|-- World's oldest building discovered ["http://news.bbc.co.uk/hi/english/sci/tech/newsid_662000/662794.stm"], BBC News | SCI/TECH |, 1 March, 2000|
Note the construction of artificial shelters shows that primitive humanity is 'thinking bigger' now in regard to tool-making: they are building housing.
If nothing else, the primate Gigantopithecus is suffering a drastic reduction in total population numbers and territory, possibly due to adverse climatic changes as well as increasingly severe competition for food.
Possibly 600-1200 pounds and up to 10 feet in height, Gigantopithecus will be the largest primate known to have ever existed, by 1999 AD humanity.
Gigantopithecus may be a gentle vegetarian like 20th century mountain gorillas-- a trait which may not help it much in the cut throat competition happening among primates today.
|-- The UnMuseum - Gigantopithecus ["http://unmuseum.mus.pa.us/bigape.htm"] by Lee Krystek, found on or about 10-20-99|
For instance, Homo erectus (a predecessor of 20th century humans) may be actively hunting, killing, and eating Gigantopithecus (or at least driving them out of their preferred territories). Gigantopithecus has lived throughout southeast asia for millions of years by now. But due to many factors, change (or extinction) is now in the air. A close relative of Gigantopithecus lived in India, but predated the southeast asian variety by millions of years. Gigantopithecus may usually move on all fours like the mountain gorillas of the 20th century (though this is uncertain due to complete skeletons of the species being unavailable in the late 20th century).
Gigantopithecus seems far too large to ever utilize trees like its primate ancestors. So it appears limited to ground living. However, its primate heritage gives it an excellent capacity for climbing up rocks and mountains (and down into caves).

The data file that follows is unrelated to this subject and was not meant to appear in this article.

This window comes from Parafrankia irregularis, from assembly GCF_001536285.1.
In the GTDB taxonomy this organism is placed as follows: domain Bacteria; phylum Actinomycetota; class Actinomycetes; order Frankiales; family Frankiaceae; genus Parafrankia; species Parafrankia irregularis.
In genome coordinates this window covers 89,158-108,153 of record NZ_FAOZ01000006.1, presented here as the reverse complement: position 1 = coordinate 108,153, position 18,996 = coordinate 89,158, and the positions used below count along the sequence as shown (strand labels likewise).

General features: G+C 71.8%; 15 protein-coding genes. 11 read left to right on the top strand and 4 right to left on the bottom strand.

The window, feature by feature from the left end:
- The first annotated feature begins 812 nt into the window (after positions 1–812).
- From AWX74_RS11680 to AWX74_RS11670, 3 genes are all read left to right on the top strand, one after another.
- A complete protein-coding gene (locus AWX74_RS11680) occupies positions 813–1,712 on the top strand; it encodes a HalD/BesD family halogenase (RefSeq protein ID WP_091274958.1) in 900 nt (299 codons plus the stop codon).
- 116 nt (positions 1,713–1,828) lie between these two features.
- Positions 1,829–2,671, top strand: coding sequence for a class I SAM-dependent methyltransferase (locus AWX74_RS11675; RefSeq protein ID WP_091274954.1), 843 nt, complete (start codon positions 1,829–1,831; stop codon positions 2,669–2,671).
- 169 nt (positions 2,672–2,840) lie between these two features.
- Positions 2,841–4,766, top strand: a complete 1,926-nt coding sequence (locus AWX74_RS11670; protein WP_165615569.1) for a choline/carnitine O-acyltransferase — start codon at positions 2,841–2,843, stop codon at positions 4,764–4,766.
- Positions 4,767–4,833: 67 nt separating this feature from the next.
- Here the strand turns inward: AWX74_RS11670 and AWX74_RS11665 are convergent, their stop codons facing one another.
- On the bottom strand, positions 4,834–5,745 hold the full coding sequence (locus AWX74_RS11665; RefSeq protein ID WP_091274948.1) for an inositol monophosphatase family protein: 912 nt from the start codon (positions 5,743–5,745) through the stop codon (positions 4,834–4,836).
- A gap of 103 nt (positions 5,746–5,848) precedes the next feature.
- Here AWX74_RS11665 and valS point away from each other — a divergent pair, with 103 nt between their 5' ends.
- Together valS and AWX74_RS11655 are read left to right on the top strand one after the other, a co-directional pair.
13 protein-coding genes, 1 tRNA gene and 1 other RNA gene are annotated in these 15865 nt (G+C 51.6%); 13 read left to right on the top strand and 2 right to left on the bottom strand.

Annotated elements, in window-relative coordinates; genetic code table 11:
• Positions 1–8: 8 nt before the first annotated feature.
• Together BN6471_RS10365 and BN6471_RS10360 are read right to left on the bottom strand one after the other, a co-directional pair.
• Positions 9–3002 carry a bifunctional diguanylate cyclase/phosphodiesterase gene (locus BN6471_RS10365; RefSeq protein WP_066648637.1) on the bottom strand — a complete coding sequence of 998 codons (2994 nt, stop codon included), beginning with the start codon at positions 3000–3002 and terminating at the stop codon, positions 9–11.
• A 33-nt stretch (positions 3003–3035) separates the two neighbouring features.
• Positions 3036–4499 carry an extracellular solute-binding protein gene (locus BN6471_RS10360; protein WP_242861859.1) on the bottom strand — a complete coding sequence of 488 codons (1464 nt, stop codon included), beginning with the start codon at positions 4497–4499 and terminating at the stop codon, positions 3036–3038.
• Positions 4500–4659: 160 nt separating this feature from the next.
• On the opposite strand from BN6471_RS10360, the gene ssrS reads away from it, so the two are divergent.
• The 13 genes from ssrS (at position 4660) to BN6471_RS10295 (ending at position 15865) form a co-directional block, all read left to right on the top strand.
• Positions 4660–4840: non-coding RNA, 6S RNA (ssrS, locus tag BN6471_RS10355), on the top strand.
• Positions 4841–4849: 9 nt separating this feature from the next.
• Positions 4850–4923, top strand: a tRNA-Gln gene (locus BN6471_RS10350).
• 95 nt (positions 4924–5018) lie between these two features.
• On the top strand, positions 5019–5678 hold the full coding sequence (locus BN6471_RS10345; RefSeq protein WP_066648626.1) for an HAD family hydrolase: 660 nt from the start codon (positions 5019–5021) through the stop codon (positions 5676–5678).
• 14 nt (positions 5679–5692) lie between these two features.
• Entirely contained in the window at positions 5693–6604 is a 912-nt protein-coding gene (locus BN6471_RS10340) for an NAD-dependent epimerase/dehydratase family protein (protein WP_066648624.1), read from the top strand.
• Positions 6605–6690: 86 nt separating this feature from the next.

Gigantopithecus females may be only 50% the size of their mates.
A diet highly dependent on bamboo and its sprouts may be putting Gigantopithecus into competition with both giant pandas (bears) and Homo erectus, as well as be making it vulnerable to the periodic dearths of bamboo which occur in the region.
If Gigantopithecus shares a love for bamboo sprouts with the giant pandas, Gigantopithecus may also share some digestive characteristics with the Chinese bear-- such as sleeping as little as four hours a day, and eating almost constantly. Of course, if Gigantopithecus is forced to leave its native regions it may also be forced to give up the bamboo-- and develop somewhat different eating habits. In theory this could allow them to cut back on the time spent eating, even while they retain the short sleep period per day-- thus making it much less likely that Homo erectus can come upon them while they are in slumber.
One intriguing element of Gigantopithecus to 20th century humanity will be its resemblance to 20th century myths of the Sasquatch, Yeti, and Bigfoot of widely diverse geographical locales.
|-- From the Teeth of the Dragon - Gigantopithecus blacki ["http://www.wynja.com/arch/gigantopithecus.html"] by Eric Pettifor, found on or about 10-20-99|